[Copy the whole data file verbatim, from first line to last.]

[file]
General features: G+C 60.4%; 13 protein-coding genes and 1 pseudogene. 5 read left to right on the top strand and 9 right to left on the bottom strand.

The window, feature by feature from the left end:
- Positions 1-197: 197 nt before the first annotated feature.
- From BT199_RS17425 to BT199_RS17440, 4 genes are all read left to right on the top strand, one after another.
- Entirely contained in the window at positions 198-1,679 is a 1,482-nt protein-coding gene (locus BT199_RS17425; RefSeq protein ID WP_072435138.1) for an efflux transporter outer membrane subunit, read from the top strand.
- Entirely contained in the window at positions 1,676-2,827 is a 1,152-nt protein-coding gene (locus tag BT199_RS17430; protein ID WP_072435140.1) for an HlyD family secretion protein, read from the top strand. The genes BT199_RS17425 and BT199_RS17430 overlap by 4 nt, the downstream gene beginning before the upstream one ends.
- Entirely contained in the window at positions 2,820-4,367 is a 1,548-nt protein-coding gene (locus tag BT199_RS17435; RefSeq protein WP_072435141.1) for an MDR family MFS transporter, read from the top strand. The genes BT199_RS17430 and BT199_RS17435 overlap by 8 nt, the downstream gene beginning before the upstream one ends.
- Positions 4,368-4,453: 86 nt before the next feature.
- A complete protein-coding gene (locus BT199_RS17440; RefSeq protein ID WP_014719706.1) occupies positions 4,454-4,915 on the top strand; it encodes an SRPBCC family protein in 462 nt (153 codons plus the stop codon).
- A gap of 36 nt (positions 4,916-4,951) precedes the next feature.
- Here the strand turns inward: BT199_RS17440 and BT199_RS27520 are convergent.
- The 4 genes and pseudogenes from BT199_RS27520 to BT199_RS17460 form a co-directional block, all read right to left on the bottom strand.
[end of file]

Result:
General features: G+C 60.4%; 13 protein-coding genes and 1 pseudogene. 5 read left to right on the top strand and 9 right to left on the bottom strand.

The window, feature by feature from the left end:
- Positions 1-197: 197 nt before the first annotated feature.
- From BT199_RS17425 to BT199_RS17440, 4 genes are all read left to right on the top strand, one after another.
- Entirely contained in the window at positions 198-1,679 is a 1,482-nt protein-coding gene (locus BT199_RS17425; RefSeq protein ID WP_072435138.1) for an efflux transporter outer membrane subunit, read from the top strand.
- Entirely contained in the window at positions 1,676-2,827 is a 1,152-nt protein-coding gene (locus tag BT199_RS17430; protein ID WP_072435140.1) for an HlyD family secretion protein, read from the top strand. The genes BT199_RS17425 and BT199_RS17430 overlap by 4 nt, the downstream gene beginning before the upstream one ends.
- Entirely contained in the window at positions 2,820-4,367 is a 1,548-nt protein-coding gene (locus tag BT199_RS17435; RefSeq protein WP_072435141.1) for an MDR family MFS transporter, read from the top strand. The genes BT199_RS17430 and BT199_RS17435 overlap by 8 nt, the downstream gene beginning before the upstream one ends.
- Positions 4,368-4,453: 86 nt before the next feature.
- A complete protein-coding gene (locus BT199_RS17440; RefSeq protein ID WP_014719706.1) occupies positions 4,454-4,915 on the top strand; it encodes an SRPBCC family protein in 462 nt (153 codons plus the stop codon).
- A gap of 36 nt (positions 4,916-4,951) precedes the next feature.
- Here the strand turns inward: BT199_RS17440 and BT199_RS27520 are convergent.
- The 4 genes and pseudogenes from BT199_RS27520 to BT199_RS17460 form a co-directional block, all read right to left on the bottom strand.